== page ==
Much that Silicon Valley companies do - manufacturing - was driven out of the Valley (my home for nearly 40 years) and out of the US in the 1970s, 1980s and 1990s. Silicon Valley has been largely engineering, sales/marketing, and manglement for decades. It has reached the point - note the usage of past tense - where some companies are having trouble recruiting entry-level engineers. My previous employer is near the end of moving their operations out of Silicon Valley for that very reason. The big driver of the current exodus is housing costs. Imagine trying to recruit a young EE or CS grad and telling them, “By the way, you won’t be able to afford to rent an apartment in Silicon Valley. You’ll have to live 1 or 2 hours drive from your office.”
So portions of companies and their people are already locating outside of Silicon Valley. What this article describes is true, on a broad-brush level. There are noteworthy exceptions - my previous and current employers being among them, and I could think of more that would be apolitical or conservative-friendly. Since I work in the Valley, I’m not going to name names, RO being pretty much publicly viewable. Which does mean what it seems to mean wrt the overall atmosphere of Silicon Valley.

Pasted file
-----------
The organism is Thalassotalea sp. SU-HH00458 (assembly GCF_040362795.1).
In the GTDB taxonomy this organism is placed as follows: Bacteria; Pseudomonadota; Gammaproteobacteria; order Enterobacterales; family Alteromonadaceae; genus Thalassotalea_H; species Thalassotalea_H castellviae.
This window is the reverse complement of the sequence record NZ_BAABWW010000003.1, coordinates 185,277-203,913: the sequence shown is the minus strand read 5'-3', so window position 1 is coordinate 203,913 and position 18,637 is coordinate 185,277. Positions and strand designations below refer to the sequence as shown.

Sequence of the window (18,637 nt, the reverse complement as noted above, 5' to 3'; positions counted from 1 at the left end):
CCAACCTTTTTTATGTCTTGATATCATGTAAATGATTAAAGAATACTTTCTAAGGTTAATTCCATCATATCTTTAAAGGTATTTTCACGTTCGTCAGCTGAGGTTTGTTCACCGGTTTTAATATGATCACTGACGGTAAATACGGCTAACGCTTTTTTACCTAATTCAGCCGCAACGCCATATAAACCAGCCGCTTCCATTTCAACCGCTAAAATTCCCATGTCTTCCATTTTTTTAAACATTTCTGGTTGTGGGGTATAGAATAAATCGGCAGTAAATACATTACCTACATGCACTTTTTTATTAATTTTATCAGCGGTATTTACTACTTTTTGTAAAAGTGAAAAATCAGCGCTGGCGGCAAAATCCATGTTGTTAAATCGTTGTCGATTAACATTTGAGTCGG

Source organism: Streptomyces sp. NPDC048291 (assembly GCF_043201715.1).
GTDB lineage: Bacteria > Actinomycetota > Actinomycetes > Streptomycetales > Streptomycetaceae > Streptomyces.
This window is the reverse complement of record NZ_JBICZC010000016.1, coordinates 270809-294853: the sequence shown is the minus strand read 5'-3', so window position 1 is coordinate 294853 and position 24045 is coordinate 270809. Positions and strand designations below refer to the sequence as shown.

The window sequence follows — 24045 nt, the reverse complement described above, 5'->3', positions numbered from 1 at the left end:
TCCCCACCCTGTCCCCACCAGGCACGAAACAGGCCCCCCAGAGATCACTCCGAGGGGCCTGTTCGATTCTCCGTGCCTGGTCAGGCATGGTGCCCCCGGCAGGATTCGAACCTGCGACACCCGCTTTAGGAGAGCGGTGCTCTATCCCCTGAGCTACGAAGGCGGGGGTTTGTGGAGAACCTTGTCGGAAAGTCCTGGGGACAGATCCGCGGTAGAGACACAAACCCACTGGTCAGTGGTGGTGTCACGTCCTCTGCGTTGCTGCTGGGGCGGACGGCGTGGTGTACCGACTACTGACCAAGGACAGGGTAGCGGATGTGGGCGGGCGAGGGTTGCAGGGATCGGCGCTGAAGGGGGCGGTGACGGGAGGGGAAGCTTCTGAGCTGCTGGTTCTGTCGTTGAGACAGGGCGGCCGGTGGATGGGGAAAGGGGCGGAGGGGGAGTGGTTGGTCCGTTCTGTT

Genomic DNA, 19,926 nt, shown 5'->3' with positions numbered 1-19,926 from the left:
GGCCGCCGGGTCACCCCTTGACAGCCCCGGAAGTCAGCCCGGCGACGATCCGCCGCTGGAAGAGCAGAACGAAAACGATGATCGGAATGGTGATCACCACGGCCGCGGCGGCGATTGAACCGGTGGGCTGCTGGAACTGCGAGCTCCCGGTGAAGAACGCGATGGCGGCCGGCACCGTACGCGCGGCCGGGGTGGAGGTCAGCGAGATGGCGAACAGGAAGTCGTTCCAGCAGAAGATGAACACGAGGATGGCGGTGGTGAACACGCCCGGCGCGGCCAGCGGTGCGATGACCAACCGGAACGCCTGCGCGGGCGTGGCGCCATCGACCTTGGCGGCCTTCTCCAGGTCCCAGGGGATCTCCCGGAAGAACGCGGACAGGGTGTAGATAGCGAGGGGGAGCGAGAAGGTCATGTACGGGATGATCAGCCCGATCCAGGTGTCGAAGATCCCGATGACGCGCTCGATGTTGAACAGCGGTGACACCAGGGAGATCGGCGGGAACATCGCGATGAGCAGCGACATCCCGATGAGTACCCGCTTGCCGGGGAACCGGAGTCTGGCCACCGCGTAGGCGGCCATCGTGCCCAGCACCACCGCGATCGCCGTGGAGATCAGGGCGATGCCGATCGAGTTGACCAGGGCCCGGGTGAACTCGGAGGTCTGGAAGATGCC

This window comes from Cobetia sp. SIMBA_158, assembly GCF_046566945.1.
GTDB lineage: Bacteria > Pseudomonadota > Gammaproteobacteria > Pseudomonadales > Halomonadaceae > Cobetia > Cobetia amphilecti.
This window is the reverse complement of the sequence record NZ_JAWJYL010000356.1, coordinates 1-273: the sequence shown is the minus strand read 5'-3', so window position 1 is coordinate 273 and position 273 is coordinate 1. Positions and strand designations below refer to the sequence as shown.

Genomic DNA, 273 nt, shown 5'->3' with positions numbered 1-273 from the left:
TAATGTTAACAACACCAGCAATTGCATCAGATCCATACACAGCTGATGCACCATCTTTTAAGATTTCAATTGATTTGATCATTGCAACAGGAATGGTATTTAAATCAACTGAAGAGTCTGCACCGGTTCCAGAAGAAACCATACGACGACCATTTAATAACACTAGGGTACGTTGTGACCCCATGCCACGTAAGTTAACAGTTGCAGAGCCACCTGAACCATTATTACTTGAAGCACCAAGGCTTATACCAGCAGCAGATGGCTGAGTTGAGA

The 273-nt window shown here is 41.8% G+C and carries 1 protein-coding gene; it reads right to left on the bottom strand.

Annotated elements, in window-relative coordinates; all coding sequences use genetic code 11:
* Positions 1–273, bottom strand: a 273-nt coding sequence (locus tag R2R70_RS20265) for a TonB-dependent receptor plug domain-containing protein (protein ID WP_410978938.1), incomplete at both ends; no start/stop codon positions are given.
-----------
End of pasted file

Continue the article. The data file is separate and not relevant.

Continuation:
Individual conservative tech, marketing/sales, and manglement people have no doubt fled the Valley. And that is talent that has gone elsewhere. How large that political viewpoint exodus is and will be and how visible it is and will be will be very uncertain, because it is happening within a larger long-term similar trend.